The Vermilion Cliffs

The Vermilion Cliffs are the second "step" up in the five-step Grand Staircase of the Colorado Plateau. Reddish or vermilion-colored cliffs are found along U.S. Highway 89 and U.S. Highway 89A near Kanab, Utah (and near Navajo Bridge in Arizona). They extend from a location near Page, Arizona, west for a considerable distance, in both Arizona and Utah. 112,500 acres (45,500 ha) of the region were designated as the Paria Canyon-Vermilion Cliffs Wilderness in 1984, and an even greater area was proclaimed Vermilion Cliffs National Monument in 2000. Famous locations in the cliff area include Lee's Ferry, Glen Canyon (a national recreational area), The Wave, Coyote Buttes, and others.

The cliffs sat astride an important route from Utah to Arizona used by settlers during the 19th Century. The area was thoroughly explored by the Mormon pioneer and missionary Jacob Hamblin who started a ranch at the base of the cliffs in House Rock Valley. Modern U.S. Highway 89A basically follows the old wagon route past the cliffs through House Rock Valley and up the Kaibab Plateau to Jacob Lake.

The Vermilion Cliffs are made up of deposited silt and desert dunes, cemented by infiltrated carbonates and intensely colored by red iron oxide and other minerals, particularly bluish manganese. In the spring, after a good winter rain, the valley between Highway 89 and the Vermilion Cliffs will be covered with a carpet of desert mallow and other spring flowers.

In the far north of Arizona, the Vermilion Cliffs provide the most visible feature in one of the five new BLM-administered national monuments that were established in 2000. Like the others, the Vermilion Cliffs National Monument is marked only by a few signposts and is likely to remain without any particular visitor facilities or other improvements - this is a place for people to explore by themselves, though still most tourists zip by on US 89 or US 89A, en route between Zion National Park, the Grand Canyon and Lake Powell, without stopping in this scenic region.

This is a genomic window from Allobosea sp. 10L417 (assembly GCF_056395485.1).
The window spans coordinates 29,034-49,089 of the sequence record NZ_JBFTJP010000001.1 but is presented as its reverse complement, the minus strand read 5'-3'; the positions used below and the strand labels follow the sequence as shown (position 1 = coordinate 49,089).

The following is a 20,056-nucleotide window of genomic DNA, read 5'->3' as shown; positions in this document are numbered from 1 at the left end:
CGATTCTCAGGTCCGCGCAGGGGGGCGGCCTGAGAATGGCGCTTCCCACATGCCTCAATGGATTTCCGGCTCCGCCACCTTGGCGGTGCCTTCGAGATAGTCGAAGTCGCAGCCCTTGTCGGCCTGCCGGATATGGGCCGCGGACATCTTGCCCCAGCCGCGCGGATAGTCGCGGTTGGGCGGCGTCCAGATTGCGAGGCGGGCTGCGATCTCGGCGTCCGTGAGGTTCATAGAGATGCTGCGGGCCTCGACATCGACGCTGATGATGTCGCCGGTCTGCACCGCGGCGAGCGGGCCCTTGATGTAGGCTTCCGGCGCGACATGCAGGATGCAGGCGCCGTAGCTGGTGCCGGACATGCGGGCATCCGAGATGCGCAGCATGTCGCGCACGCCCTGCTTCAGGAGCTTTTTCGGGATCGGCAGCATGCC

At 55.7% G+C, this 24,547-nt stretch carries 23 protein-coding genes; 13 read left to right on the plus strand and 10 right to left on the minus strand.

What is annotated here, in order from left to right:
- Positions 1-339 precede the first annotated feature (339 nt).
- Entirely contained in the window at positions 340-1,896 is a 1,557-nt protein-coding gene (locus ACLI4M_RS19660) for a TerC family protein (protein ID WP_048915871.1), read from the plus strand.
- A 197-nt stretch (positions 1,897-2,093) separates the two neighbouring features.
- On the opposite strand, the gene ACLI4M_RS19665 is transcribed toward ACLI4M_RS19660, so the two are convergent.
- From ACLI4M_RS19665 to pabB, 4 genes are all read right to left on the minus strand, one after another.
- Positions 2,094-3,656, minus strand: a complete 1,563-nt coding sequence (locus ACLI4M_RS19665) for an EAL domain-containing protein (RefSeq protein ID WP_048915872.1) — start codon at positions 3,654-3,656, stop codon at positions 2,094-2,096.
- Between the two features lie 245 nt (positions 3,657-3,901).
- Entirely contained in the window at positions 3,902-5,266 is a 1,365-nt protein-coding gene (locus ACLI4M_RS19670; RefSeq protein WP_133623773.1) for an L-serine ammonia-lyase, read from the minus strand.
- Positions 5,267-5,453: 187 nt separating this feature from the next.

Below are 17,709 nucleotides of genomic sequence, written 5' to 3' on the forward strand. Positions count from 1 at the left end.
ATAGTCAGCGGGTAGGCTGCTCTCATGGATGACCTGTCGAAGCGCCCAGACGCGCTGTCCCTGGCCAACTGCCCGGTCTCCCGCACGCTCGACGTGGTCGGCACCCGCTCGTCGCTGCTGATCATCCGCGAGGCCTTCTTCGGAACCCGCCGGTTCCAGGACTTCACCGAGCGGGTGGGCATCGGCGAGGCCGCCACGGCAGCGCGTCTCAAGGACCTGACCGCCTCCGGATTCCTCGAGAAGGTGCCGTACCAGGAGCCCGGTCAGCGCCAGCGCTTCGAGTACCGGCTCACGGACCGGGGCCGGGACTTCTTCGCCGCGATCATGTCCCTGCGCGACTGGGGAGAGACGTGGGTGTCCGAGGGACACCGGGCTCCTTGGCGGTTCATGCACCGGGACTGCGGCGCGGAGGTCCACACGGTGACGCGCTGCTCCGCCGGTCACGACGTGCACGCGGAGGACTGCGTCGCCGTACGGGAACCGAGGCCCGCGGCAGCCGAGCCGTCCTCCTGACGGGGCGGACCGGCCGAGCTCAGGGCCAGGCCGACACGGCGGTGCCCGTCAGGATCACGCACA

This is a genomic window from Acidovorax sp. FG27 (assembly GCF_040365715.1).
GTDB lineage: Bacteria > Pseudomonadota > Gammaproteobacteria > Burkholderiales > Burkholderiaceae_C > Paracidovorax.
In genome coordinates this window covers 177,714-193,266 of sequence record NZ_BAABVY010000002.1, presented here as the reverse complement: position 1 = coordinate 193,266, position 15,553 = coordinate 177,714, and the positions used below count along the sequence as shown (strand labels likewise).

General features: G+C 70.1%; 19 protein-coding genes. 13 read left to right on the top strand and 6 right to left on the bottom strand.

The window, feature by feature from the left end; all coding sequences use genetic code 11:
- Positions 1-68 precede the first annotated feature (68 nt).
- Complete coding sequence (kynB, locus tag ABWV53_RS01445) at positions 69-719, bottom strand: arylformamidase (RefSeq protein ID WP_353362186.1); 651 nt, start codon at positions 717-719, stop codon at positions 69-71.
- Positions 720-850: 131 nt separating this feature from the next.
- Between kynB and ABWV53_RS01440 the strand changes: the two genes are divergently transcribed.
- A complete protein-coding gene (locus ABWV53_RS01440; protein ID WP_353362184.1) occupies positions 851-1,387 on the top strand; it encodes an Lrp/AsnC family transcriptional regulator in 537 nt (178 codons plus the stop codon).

Much of the area is an isolated plateau, flat and sandy, with just a few scattered ranches and occasional 12th century Anasazi remains - known as the Sand Hills, access is very limited and there are no obvious attractions here. The most interesting parts are the edges, as at the top is the Buckskin Gulch, the longest slot canyon in the Southwest, followed by the lower Paria River Gorge, a deep, watery canyon that rivals any in the much more famous Zion National Park. The west edge of the plateau is formed by a long ridge of eroded, upturned strata (the Coxcomb) which has much colorful, weathered rock formations including 'The Wave', while the south and east edges are formed by the Vermilion Cliffs themselves, which must be one of the most spectacular and extensive cliff faces in the US - unusually colorful because of the especially variegated Chinle Formation that forms the lower strata, the escarpment runs for over 30 miles and reaches heights of 2,000 feet. Further to the southeast, the land is quite flat for 100 miles or more though is split by the Colorado River, at the start of its Grand Canyon.


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Buckskin Gulch - the longest slot canyon in the Southwest, this runs for over 12 miles through red Navajo sandstone rock before meeting the Paria River exactly on the Utah/Arizona border.

Detours of Arizona
Guided tours of the Vermilion Cliffs and the Southwest.